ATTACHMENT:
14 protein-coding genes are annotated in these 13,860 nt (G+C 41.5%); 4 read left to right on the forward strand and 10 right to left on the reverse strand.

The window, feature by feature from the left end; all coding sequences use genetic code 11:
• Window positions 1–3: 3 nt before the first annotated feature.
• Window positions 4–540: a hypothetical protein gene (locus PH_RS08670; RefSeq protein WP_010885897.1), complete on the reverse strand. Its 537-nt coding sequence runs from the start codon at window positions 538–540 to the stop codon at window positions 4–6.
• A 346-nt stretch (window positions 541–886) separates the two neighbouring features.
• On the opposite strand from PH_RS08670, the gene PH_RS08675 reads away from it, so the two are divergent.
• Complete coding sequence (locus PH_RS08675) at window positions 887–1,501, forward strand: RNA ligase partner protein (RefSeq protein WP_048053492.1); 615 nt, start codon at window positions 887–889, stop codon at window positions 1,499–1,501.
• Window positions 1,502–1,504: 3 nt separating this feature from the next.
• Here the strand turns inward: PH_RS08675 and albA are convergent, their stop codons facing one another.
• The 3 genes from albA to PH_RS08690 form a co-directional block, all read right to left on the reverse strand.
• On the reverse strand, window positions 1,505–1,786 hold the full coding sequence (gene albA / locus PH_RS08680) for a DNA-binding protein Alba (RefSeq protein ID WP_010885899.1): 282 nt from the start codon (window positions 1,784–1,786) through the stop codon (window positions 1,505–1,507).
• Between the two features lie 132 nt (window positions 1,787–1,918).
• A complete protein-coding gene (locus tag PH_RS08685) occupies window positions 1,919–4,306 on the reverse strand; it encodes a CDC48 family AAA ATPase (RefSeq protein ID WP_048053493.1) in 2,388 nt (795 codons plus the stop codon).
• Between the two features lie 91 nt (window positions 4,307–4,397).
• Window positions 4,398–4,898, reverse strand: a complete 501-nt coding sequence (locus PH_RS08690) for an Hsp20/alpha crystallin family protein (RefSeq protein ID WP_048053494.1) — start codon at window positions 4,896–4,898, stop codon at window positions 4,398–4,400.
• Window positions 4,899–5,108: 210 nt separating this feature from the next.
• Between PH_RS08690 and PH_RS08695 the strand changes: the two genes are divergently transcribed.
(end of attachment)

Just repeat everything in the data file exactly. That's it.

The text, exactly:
14 protein-coding genes are annotated in these 13,860 nt (G+C 41.5%); 4 read left to right on the forward strand and 10 right to left on the reverse strand.

The window, feature by feature from the left end; all coding sequences use genetic code 11:
• Window positions 1–3: 3 nt before the first annotated feature.
• Window positions 4–540: a hypothetical protein gene (locus PH_RS08670; RefSeq protein WP_010885897.1), complete on the reverse strand. Its 537-nt coding sequence runs from the start codon at window positions 538–540 to the stop codon at window positions 4–6.
• A 346-nt stretch (window positions 541–886) separates the two neighbouring features.
• On the opposite strand from PH_RS08670, the gene PH_RS08675 reads away from it, so the two are divergent.
• Complete coding sequence (locus PH_RS08675) at window positions 887–1,501, forward strand: RNA ligase partner protein (RefSeq protein WP_048053492.1); 615 nt, start codon at window positions 887–889, stop codon at window positions 1,499–1,501.
• Window positions 1,502–1,504: 3 nt separating this feature from the next.
• Here the strand turns inward: PH_RS08675 and albA are convergent, their stop codons facing one another.
• The 3 genes from albA to PH_RS08690 form a co-directional block, all read right to left on the reverse strand.
• On the reverse strand, window positions 1,505–1,786 hold the full coding sequence (gene albA / locus PH_RS08680) for a DNA-binding protein Alba (RefSeq protein ID WP_010885899.1): 282 nt from the start codon (window positions 1,784–1,786) through the stop codon (window positions 1,505–1,507).
• Between the two features lie 132 nt (window positions 1,787–1,918).
• A complete protein-coding gene (locus tag PH_RS08685) occupies window positions 1,919–4,306 on the reverse strand; it encodes a CDC48 family AAA ATPase (RefSeq protein ID WP_048053493.1) in 2,388 nt (795 codons plus the stop codon).
• Between the two features lie 91 nt (window positions 4,307–4,397).
• Window positions 4,398–4,898, reverse strand: a complete 501-nt coding sequence (locus PH_RS08690) for an Hsp20/alpha crystallin family protein (RefSeq protein ID WP_048053494.1) — start codon at window positions 4,896–4,898, stop codon at window positions 4,398–4,400.
• Window positions 4,899–5,108: 210 nt separating this feature from the next.
• Between PH_RS08690 and PH_RS08695 the strand changes: the two genes are divergently transcribed.